But surely the opposite applied. Had the AFL followed through on its threat to place itself at the pinnacle of correct social-distancing behaviours by suspending players who broke the rules then every state government and their medical chiefs would have taken note.
Instead McLachlan missed an opportunity and we will never know just how strong the connection is between letting the Crows get away with breaking such serious sets of rules and South Australia’s refusal to follow the rest of the states in allowing full-contact training.
It is a refusal that will come at a heavy financial cost to the competition and potentially place the two South Australian clubs at a competitive disadvantage.
The state’s chief public health officer Professor Nicola Spurrier, who appears to have gone against the advice of the South Australian Premier in standing firm, told Adelaide radio on Thursday the Barossa affair was not connected to her decision.
That the players, if you read the AFL’s reasoning, were a bunch of sheep incapable of questioning a coach whose only crime appears to have stood by and let it happen suggests head office should rethink the wisdom of its funding of the AFLPA – something already on the agenda of several influential club bosses.
Another reason given by the AFL for letting off the players and club was that the session only lasted 15 or 16 minutes. Even ignoring the fact that this took place on day one of the 14-day camp and has not happened again because the Crows were caught out you can only assume from that reasoning that breaking social-distancing protocols has a time limit link never underlined before by the league.
It is true that the AFL despite all it’s tough talking had not legislated coronavirus protocols. The commission, after failing to act on Adelaide, ruled that future player/coach/official transgressions would be deemed conduct unbecoming, a catch-all fitting neatly into already existing rules.
The game’s general counsel Andrew Dillon will act in the match review officer role with a level of penalties linked on a sliding scale starting with intentional, moving to reckless and potentially a third less serious level. Any player wishing to plead against a suspension – which could be as long as season-ending – will face a disciplinary hearing.
But the fact remains that whether the rules were in place in time for the Crows the game has set a standard by letting them off and surely clubs fighting charges from now on will point to that.
It is disappointing too that the AFLPA and even some clubs have pointed the finger at the media and the general public instead of taking responsibility for both past and potentially future protocol breaches.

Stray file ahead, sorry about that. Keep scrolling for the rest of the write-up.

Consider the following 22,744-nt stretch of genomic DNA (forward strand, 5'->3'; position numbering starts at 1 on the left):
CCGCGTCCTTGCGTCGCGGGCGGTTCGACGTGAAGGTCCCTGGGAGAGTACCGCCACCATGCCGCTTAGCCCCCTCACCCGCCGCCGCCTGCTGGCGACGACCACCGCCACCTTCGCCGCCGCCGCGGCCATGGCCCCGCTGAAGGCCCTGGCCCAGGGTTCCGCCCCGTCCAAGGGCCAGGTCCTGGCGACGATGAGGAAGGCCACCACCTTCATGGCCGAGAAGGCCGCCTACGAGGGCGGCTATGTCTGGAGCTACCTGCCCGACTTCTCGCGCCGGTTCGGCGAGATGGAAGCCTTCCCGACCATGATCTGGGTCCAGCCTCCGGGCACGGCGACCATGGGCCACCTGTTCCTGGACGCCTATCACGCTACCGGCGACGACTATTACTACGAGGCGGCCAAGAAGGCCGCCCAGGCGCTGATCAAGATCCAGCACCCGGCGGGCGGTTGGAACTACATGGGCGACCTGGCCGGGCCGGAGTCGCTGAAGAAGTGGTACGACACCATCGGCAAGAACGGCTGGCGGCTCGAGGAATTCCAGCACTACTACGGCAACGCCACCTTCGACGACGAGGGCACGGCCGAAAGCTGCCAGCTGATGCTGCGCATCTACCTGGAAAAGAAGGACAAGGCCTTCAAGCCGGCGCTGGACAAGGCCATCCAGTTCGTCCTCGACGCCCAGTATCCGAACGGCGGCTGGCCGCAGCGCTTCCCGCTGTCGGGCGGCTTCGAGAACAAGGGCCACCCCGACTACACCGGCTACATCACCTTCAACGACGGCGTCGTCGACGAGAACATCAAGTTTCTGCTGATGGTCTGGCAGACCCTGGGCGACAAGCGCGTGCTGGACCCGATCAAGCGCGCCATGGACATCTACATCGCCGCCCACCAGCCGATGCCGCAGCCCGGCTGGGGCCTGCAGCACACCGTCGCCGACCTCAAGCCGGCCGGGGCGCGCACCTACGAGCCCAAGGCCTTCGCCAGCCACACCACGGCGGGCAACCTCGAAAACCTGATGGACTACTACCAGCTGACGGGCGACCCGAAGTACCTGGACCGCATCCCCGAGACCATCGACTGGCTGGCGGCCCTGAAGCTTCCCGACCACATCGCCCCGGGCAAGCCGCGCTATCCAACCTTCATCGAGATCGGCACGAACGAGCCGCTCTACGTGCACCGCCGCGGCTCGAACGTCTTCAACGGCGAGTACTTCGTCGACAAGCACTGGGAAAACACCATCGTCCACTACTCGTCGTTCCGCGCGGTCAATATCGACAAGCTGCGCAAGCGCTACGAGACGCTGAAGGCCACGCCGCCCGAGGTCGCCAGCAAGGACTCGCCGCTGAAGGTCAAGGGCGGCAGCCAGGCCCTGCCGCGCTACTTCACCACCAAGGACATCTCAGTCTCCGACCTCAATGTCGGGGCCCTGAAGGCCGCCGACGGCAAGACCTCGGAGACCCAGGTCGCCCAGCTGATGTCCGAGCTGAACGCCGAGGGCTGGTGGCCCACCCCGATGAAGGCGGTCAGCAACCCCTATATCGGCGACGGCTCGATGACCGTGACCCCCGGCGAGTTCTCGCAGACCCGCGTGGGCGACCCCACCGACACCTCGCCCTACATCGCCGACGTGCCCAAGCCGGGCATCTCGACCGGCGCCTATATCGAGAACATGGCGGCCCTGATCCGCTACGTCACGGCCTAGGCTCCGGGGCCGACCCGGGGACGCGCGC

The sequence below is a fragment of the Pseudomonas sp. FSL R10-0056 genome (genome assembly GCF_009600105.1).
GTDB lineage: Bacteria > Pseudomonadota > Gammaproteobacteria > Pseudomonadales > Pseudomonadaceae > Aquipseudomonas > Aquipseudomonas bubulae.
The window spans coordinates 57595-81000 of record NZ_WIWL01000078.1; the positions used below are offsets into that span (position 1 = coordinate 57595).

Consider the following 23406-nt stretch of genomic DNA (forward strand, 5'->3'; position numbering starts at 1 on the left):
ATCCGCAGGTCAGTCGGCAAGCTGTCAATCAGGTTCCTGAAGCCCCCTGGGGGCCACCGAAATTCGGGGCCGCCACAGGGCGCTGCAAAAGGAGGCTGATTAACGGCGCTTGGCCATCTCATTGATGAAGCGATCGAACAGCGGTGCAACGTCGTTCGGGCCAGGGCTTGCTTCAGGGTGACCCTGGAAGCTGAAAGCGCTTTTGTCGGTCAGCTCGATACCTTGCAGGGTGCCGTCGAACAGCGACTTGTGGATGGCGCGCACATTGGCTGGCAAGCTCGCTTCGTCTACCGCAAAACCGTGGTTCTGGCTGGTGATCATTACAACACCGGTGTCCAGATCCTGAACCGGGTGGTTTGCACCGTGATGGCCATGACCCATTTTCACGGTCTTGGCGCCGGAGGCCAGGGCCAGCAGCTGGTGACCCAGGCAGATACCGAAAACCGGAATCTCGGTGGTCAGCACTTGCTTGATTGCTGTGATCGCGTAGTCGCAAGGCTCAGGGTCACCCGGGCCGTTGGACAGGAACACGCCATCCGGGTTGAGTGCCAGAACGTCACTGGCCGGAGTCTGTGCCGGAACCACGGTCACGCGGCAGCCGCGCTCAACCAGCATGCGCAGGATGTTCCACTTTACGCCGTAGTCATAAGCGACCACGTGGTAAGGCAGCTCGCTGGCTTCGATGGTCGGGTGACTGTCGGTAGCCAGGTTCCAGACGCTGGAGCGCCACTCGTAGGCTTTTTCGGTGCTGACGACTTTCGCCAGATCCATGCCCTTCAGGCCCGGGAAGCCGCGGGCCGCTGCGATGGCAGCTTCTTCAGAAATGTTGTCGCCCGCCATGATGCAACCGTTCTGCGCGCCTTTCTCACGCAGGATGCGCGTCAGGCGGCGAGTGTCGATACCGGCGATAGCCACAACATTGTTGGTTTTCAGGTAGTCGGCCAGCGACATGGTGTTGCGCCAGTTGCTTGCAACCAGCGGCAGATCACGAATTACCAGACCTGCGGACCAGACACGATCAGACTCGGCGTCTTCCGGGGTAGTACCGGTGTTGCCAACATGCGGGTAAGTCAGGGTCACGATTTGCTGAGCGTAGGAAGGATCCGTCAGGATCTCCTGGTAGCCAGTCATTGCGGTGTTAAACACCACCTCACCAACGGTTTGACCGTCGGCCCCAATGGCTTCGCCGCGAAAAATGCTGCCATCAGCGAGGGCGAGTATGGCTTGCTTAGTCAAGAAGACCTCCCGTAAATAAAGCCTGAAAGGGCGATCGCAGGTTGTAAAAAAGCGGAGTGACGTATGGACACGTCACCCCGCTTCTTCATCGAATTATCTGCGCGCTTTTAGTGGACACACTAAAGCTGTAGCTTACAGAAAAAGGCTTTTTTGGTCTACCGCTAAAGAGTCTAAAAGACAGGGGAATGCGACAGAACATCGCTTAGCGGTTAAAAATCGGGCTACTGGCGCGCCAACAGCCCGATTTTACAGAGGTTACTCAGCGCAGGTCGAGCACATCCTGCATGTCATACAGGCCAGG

Patrick Dangerfield told Footy Classified on Wednesday that some zealous young journalists fighting for relevance or even their jobs could be hell-bent on catching players breaking rules. That view seems to be supported by AFLPA chief Paul Marsh, whose team also fear the public could turn vigilante on players.
Well, anyone who has been snapped standing too close in a coffee queue or admonished at the supermarket check-out knows this is happening across society. AFL players are no different and would do well to rid themselves of that victim mentality.
Ditto the “everyone else was doing it”. That familiar refrain echoes Melbourne back when the club was caught deliberately losing, and Essendon during the drug scandal. It is true that other clubs threw matches for early draft picks and other teams have taken part in dubious medical programs to gain a competitive advantage.
But no one tanked more blatantly and damagingly than the Demons and no one experimented more dangerously with their players’ bodies over a sustained period than the Bombers and with such heart-breaking consequences. And while Adelaide’s misdemeanour was next to nothing by comparison, no one has yet exposed another club for training together at an out-of-town camp in such large numbers.
It is true that elite Australian rules footballers are being asked to observe stricter protocols than most other people while bringing the game back to our living rooms and the game and the public appreciate them. They deserve the admiration of the competition for moving with such flexibility to bring it back from this disturbing hibernation.
But here is one way to avoid being caught out breaking social distancing regulations. Don’t place yourselves or others at risk. Do your job and don’t break the rules. It’s not that hard.
Caroline Wilson is a Walkley award-winning columnist and former chief football writer for The Age.